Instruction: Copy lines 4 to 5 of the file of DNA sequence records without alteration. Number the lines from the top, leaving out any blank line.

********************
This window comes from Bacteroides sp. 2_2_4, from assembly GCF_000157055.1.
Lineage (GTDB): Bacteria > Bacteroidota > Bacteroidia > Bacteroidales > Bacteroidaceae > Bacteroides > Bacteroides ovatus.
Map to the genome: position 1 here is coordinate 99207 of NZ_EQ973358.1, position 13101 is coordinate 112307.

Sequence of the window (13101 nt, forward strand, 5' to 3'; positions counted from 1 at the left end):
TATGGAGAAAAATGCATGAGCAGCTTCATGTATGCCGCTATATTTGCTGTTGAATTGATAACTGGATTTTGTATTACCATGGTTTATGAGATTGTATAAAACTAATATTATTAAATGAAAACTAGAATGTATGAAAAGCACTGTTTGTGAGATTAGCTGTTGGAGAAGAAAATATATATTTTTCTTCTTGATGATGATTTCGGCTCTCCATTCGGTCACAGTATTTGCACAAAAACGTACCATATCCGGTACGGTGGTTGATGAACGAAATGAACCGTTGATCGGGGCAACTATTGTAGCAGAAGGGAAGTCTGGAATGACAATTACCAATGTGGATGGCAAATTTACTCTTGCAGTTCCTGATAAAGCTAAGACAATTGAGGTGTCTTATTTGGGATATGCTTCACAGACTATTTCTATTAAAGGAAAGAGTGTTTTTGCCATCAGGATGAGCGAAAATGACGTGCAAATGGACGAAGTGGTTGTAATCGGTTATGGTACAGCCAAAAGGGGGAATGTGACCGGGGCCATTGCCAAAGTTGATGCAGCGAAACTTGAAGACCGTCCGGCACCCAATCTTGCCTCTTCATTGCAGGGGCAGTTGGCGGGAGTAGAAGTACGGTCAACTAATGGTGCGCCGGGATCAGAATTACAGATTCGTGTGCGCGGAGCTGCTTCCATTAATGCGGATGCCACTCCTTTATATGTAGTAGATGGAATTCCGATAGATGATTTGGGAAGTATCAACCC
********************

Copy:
Sequence of the window (13101 nt, forward strand, 5' to 3'; positions counted from 1 at the left end):
TATGGAGAAAAATGCATGAGCAGCTTCATGTATGCCGCTATATTTGCTGTTGAATTGATAACTGGATTTTGTATTACCATGGTTTATGAGATTGTATAAAACTAATATTATTAAATGAAAACTAGAATGTATGAAAAGCACTGTTTGTGAGATTAGCTGTTGGAGAAGAAAATATATATTTTTCTTCTTGATGATGATTTCGGCTCTCCATTCGGTCACAGTATTTGCACAAAAACGTACCATATCCGGTACGGTGGTTGATGAACGAAATGAACCGTTGATCGGGGCAACTATTGTAGCAGAAGGGAAGTCTGGAATGACAATTACCAATGTGGATGGCAAATTTACTCTTGCAGTTCCTGATAAAGCTAAGACAATTGAGGTGTCTTATTTGGGATATGCTTCACAGACTATTTCTATTAAAGGAAAGAGTGTTTTTGCCATCAGGATGAGCGAAAATGACGTGCAAATGGACGAAGTGGTTGTAATCGGTTATGGTACAGCCAAAAGGGGGAATGTGACCGGGGCCATTGCCAAAGTTGATGCAGCGAAACTTGAAGACCGTCCGGCACCCAATCTTGCCTCTTCATTGCAGGGGCAGTTGGCGGGAGTAGAAGTACGGTCAACTAATGGTGCGCCGGGATCAGAATTACAGATTCGTGTGCGCGGAGCTGCTTCCATTAATGCGGATGCCACTCCTTTATATGTAGTAGATGGAATTCCGATAGATGATTTGGGAAGTATCAACCC